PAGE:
Andrea Jean Coyle
Coyle, approximately 1978
Date reported missing : 12/19/1978
Missing location (approx) :
Missing classification : Endangered Missing
Gender : Female
DOB : 03/13/1948 (73)
Age at the time of disappearance: 30 years old
Height / Weight : 5'4, 130 pounds
Description, clothing, jewerly and more : A plaid Woolrich jacket, blue jeans, a tan knit cap and brown shoes.
Medical conditions : Coyle has a history of mental illness. She had a nervous breakdown in 1971, was hospitalized and received eight shock treatments. In 1973, she attempted suicide. Her sister stated she was functional as long as she took her psychiatric medication.
Distinguishing characteristics, birthmarks, tattoos
: Caucasian female. Brown hair, brown eyes. Coyle's nickname is Andi. Her married name, which she didn't use, is Duree. Her ears are pierced.
Information on the case from local sources, may or may not be correct : Coyle was last seen on December 19, 1978. She was living with her grandparents in the 700 block of east Sixth Street in Bellwood, Pennsylvania at the time. She left home at 8:00 a.m. and went to the Woodrow Wilson Adult Learning School in Altoona, Pennsylvania, where she was a student. She went there to turn in her textbooks and collect her grades.
Coyle left the school sometime prior to noon and has never been heard from again. She never picked up her grades. She took all her cash with her, but left behind her identification.
Coyle's sister stated Coyle never fully recovered from her 1971 nervous breakdown. The hospital she stayed in during that time gave her a course of electroconvulsive therapy, which her sister claims "destroyed" her mentally.
In 1972 or 1973, Coyle got married. She tried to take her own life in September 1973, and her husband packed up her belongings and sent her home to her parents. She hitchhiked all over the country afterwards, and her family heard from her at intervals of months.
Coyle served in the U.S. Amy from September 1974 to February 1975, when she was discharged on medical grounds. In 1976, she was arrested for a petty crime in Washington D.C., and committed to a hospital, where she stayed from August to October 1976.
She was placed on probation; the probation was completed around the time of her disappearance. At the time of her disappearance, Coyle was being treated on a voluntary basis in the psychiatric ward of Altoona Hospital.
Coyle frequently hitchhiked with truck drivers in 1978. She traveled all around the country and usually only contacted her family every four to six months. She may be traveling across the eastern United States, but authorities believe she's probably deceased.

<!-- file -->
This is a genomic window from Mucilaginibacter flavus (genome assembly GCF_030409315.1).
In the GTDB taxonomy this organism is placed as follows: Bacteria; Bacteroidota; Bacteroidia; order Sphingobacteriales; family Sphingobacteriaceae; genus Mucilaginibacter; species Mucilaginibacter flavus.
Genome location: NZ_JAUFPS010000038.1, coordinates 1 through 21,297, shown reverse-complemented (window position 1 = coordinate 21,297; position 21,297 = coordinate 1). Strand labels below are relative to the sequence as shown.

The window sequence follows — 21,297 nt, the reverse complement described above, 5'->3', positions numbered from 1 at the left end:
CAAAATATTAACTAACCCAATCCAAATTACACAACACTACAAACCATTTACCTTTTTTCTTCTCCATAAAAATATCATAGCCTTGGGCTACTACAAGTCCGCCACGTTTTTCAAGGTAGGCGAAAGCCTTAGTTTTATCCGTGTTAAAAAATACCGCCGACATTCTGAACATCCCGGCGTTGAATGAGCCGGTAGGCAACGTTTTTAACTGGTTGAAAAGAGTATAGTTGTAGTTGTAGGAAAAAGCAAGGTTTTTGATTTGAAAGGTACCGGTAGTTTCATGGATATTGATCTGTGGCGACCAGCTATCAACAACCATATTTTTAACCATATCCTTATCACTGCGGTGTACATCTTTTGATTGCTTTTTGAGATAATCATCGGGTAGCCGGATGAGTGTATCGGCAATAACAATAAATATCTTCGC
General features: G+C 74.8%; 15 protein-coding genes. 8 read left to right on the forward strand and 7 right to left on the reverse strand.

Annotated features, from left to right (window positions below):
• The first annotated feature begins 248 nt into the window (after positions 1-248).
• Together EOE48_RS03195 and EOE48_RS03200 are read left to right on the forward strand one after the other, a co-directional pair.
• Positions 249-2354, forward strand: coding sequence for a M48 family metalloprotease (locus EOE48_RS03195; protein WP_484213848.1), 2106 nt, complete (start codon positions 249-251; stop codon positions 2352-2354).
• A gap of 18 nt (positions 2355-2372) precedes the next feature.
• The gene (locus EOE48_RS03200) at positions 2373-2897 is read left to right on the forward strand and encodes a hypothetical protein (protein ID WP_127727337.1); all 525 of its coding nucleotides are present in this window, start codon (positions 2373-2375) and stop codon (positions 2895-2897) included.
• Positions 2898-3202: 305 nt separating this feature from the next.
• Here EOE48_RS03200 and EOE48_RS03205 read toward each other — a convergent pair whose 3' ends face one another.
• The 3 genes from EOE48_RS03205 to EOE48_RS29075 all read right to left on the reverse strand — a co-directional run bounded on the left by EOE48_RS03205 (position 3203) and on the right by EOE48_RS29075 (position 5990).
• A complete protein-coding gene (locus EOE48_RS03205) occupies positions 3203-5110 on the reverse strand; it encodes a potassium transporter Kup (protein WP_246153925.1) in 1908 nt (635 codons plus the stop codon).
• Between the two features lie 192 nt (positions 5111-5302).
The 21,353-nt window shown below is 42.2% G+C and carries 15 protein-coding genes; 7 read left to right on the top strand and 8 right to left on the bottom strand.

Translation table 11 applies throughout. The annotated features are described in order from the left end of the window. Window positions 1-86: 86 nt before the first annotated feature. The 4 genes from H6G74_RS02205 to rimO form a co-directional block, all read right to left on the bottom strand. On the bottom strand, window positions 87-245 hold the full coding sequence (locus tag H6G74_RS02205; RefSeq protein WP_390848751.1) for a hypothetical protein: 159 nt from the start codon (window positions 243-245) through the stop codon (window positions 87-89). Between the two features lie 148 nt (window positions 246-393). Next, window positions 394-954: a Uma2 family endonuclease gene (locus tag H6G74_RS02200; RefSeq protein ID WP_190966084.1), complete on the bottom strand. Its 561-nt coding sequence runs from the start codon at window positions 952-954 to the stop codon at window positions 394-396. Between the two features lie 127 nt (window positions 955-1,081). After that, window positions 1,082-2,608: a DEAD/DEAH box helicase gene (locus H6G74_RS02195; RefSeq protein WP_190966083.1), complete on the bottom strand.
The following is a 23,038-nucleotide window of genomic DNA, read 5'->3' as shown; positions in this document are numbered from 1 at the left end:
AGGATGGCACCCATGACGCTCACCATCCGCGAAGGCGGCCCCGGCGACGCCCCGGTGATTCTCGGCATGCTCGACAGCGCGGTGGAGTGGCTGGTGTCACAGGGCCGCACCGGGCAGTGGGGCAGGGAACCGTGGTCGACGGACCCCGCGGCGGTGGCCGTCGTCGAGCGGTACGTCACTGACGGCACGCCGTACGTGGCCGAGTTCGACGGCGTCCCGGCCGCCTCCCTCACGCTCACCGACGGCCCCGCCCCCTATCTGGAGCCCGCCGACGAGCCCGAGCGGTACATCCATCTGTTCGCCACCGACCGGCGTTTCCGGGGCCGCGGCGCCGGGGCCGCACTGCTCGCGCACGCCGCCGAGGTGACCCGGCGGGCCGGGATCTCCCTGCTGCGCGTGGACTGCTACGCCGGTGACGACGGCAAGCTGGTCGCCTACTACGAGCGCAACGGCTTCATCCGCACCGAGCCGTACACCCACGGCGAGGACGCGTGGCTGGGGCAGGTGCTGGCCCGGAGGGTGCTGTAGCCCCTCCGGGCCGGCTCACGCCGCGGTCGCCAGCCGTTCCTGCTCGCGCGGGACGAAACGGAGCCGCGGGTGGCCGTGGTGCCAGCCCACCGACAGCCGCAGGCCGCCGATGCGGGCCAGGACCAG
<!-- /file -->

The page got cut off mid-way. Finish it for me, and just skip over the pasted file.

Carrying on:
Other information and links : ncy
Pennsylvania State Police
September 2021 updates and sources
The Doe Network
The Altoona Mirror
Our Silent Crisis-Our Missing Adults
A missing person is a person who has disappeared and whose status as alive or dead cannot be confirmed as their location and condition are not known. A person may go missing through a voluntary disappearance, or else due to an accident, crime, death in a location where they cannot be found (such as at sea), or many other reasons. In most parts of the world, a missing person will usually be found quickly. While criminal abductions are some of the most widely reported missing person cases, these account for only 2–5% of missing children in Europe.
By contrast, some missing person cases remain unresolved for many years. Laws related to these cases are often complex since, in many jurisdictions, relatives and third parties may not deal with a person's assets until their death is considered proven by law and a formal death certificate issued. The situation, uncertainties, and lack of closure or a funeral resulting when a person goes missing may be extremely painful with long-lasting effects on family and friends.
Several organizations seek to connect, share best practices, and disseminate information and imAge at the time of disappearance: s of missing children to improve the effectiveness of missing children investigations, including the International Commission on Missing Persons, the International Centre for Missing & Exploited Children (ICMEC), as well as national organizations, including the National Center for Missing & Exploited Children in the US, Missing People in the UK, Child Focus in Belgium, and The Smile of the Child in Greece.
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